Reynelda French James and Helena Jones Melendez remember whispering in Paiute to each other in their room at night to avoid punishment for speaking in their native tongue at Stewart Indian School.
"They taught us not to speak our own language," Helena remembered. "That was the hardest part. We didn't know anything about English."
More than 60 years later, the two were roommates once again in their old dormitory, this time slipping effortlessly between English and Paiute, and not caring who heard.
Both women, who went on to teach Paiute in Washoe County schools, were guest speakers during a workshop hosted by the Nevada Department of Education to create a statewide curriculum for teaching American Indian culture.
As part of the workshop, they stayed at the old boarding school, which closed in 1980.
The hallways of the dormitory were longer than they remembered and were now carpeted.
"We used to have hardwood floors," Reynelda said. "Beautiful hardwood floors that we had to keep clean."
Despite all the time and energy they put in to maintaining those floors, Reynelda said she wasn't disappointed they hadn't been preserved.
"Everything changes," she said. "We expect change."
Helena, now 78, attended all 12 years at the school, arriving in 1940 and graduating in 1952.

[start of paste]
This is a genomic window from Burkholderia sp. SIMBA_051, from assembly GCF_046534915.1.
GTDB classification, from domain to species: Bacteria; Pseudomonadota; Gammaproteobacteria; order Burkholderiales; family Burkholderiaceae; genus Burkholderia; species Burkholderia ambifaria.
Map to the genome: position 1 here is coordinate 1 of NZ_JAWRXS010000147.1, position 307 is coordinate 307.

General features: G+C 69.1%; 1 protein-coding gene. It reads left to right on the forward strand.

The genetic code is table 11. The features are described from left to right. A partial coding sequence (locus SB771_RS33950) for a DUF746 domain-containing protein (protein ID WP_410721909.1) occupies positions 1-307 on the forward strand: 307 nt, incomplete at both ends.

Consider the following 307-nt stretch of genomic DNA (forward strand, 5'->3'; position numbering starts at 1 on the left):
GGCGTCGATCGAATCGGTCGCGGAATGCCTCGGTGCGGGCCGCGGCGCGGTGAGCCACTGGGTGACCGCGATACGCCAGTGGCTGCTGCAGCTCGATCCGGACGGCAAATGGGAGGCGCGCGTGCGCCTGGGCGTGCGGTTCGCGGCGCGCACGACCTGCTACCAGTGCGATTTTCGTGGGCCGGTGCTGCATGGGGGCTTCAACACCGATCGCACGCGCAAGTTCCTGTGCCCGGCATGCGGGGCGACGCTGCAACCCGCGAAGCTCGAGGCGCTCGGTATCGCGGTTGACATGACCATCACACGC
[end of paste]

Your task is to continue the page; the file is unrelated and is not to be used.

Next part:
Reynelda, also 78, only spent three years there, from 1947-1950.
While both remember sadness and feeling homesick, they also have fond memories of their time at Stewart.
"When the Navajos came, they taught us to dance," Reynelda said. "We would go into the fun room. They dance was jumping up and down. We had a lot of fun doing that."
By the time they were there, they said, the school had softened from the harsh military style of the past, which included beatings as punishment.
"We didn't experience what the students did before us," Reynelda said. "I think it got better and better over the years."
Still, they wore government-issue dress and had to maintain a strict schedule, along with a daily schedule of chores.
"We had to make our beds with those square corners," Reynelda said. "Nowadays, sometimes I just take the end and tuck it in."
During summer breaks and over the weekends, Helena remembers working as a maid in Carson City and once worked as a housekeeper in Lake Tahoe.
"It was too cold in Lake Tahoe," she said. "I didn't like working there. There was no sun."
When she could, she would ride the V&T Railroad into Reno to visit family in Wadsworth.
After graduation, the women went their separate ways. Helena worked and raised her five children in the Reno area.
Reynelda stayed at home to raise her four children in Carson City.
Because of their time in Stewart, they took extra care with their own children.
"When you're with your children all the time, you get to know them," Helena said. "When we were here, we were all alone."
Now, both women are back in their hometown of Wadsworth. They take turns buying breakfast for one another after church on Sundays.
That's just how it is, they said, among the former students of the school.
"We remain friends," Reynelda said. "Even though there's distance, we're like family."